It was not, however, merely the choice of books for review that gave the new journal its immediate appeal. Giving themselves the space in which to do so, the young projectors also gave themselves the license to favour the public with their decided opinions on the books they reviewed. Where the existing reviews had often employed hack writers to produce synopses of new works, the Edinburgh's gentlemanly contributors delivered their opinions on the books under review in colourful and forthright terms. Sometimes it was the review's Whig politics that gave these opinions piquancy, but much more generally reviewers were encouraged to develop an engagingly personal approach. It was the lively, witty, and frankly cocksure style of the Edinburgh's reviews that rapidly gained the journal a public. Indeed, with fifteen of the twenty-nine reviews of the first number 'adversely critical', Jeffrey and Horner felt obliged in the second to show that they could praise as well as criticize (Clive 1957, pp. 37, 40).

    To begin with, the editorship of the journal was largely in the hands of Sydney Smith and Francis Jeffrey, but after the third issue Constable agreed, at Smith's prompting, to formalize Jeffrey's position as editor, paying him £50 per issue. Constable also offered contributors remuneration at the unprecedentedly high rate of ten guineas per sheet, which allowed the review to command writers of real talent (Clive 1957, p. 33). Nevertheless, almost half of the review in its first twenty-three years was written by Brougham, Jeffrey, and Smith (Houghton 1966–89, 1: 419). The Edinburgh continued to rise in prestige and circulation over these years, possibly reaching its apogee in the 1810s, when its circulation attained an extraordinary 13,000. Subsequently, however, it continued to be a key element in British culture, and science continued to feature significantly (Yeo 1993, pp. 81–82).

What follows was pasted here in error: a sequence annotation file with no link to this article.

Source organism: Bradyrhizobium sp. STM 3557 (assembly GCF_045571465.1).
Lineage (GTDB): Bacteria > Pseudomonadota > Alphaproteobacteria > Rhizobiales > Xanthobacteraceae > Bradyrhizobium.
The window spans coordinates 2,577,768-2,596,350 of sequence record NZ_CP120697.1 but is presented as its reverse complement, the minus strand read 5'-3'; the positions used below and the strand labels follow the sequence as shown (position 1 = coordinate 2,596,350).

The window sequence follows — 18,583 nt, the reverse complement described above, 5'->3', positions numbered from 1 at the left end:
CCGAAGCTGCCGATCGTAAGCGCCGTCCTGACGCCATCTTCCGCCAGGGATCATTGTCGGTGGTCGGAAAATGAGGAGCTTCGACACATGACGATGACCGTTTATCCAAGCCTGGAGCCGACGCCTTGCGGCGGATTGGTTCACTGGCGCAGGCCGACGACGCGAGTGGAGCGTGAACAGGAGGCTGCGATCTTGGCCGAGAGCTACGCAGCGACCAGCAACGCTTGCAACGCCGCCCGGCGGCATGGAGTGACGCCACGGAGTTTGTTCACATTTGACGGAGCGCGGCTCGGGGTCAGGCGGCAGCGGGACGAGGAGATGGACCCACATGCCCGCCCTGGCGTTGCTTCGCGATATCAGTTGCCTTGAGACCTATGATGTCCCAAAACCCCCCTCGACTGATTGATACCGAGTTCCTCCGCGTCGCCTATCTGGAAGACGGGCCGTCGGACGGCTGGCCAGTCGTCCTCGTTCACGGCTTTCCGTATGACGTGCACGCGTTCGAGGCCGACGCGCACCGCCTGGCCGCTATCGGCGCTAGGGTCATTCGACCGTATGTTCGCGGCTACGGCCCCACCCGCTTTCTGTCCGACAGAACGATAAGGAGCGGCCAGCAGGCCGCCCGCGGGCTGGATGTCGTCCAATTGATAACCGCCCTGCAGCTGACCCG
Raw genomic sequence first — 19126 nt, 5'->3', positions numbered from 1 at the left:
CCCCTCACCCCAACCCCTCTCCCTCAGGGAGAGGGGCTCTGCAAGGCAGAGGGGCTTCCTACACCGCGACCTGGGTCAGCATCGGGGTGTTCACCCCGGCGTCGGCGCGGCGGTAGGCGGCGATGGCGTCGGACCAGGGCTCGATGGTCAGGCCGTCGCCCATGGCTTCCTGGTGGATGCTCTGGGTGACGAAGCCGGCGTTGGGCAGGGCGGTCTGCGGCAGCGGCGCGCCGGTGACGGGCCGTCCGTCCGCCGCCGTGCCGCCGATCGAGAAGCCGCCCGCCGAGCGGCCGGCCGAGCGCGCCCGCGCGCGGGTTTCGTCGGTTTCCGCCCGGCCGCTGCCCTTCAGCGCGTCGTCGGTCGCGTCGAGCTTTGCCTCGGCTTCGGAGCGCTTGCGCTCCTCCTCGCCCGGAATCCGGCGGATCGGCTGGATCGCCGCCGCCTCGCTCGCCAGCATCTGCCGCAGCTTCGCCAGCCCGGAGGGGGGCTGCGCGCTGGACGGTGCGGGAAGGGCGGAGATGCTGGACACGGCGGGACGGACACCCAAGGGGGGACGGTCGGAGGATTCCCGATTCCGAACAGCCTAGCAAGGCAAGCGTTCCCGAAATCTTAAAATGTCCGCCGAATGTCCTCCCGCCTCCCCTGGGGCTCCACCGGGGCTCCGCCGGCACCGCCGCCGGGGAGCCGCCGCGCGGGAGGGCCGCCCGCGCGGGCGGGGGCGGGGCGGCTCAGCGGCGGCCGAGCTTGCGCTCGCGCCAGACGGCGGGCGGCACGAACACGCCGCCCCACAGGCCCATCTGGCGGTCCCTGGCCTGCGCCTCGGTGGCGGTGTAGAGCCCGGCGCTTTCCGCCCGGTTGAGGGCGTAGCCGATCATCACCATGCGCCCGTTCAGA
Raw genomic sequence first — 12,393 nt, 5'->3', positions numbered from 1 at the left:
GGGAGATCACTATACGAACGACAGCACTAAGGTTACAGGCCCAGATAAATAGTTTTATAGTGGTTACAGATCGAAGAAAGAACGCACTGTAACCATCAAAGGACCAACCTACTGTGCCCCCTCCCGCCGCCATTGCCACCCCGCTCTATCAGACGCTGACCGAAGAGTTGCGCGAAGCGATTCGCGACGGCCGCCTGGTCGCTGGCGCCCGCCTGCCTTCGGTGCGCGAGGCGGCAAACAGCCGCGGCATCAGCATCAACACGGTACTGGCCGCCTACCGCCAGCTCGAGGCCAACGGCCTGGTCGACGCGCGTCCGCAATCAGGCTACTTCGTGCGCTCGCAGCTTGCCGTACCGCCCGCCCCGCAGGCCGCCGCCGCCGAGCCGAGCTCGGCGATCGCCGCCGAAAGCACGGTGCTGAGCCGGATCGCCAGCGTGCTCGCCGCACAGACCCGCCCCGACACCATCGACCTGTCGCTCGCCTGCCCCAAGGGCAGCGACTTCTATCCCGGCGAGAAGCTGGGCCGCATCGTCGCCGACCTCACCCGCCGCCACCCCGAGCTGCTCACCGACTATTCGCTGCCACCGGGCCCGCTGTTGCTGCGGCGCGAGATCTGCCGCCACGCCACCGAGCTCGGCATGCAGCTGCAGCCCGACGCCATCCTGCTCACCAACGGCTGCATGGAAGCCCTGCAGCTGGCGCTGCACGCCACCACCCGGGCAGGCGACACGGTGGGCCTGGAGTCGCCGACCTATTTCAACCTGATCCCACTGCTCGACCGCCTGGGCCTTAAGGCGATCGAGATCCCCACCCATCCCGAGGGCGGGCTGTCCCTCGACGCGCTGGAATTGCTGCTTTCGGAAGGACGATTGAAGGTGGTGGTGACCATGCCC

Notes on Indexing

    The indexing offered here of the first volume of the Edinburgh Review provides a snapshot of the journal at its inception. While a significant number of the publications reviewed were scientific, the interests of the reviewers, and the breadth of their intellectual scope, means that in fact most of the reviews contain some scientific references of interest and are consequently included in the index. The attribution of authors is based on the attributions given in the Wellesley Index.


    Butler, Marilyn 1993. 'Culture's Medium: The Role of the Review', in The Cambridge Companion to British Romanticism, ed. by Stuart Curran, Cambridge: Cambridge University Press, 120–47.

    Cantor, Geoffrey 1975. 'The Academy of Physics at Edinburgh, 1797–1800', Social Studies of Science, 5, 109–34.

    Clive, John 1957. Scotch Reviewers: The 'Edinburgh Review', 1802–1815, London: Faber and Faber.

    Demata, Massimiliano 2002. British Romanticism and the 'Edinburgh Review': Bicentenary Essays, Basingstoke: Palgrave Macmillan.

    Houghton, Walter E., et al., eds. 1966–89. The Wellesley Index to Victorian Periodicals 1824-1900, 5 vols, Toronto: University of Toronto Press; London: Routledge and Kegan Paul.

    Spurgeon, Dickie A. 1986. 'The Edinburgh Review', in British Literary Magazines: The Romantic Age, 1789–1836, ed. by Alvin Sullivan, Westport CT and London: Greenwood Press, 139–44.

    Yeo, Richard 1993. Defining Science: William Whewell, Natural Knowledge, and Public Debate in Early Victorian Britain, Cambridge: Cambridge University Press.

Jonathan R. Topham (No. 1) and Fern Elsdon-Baker (No. 2)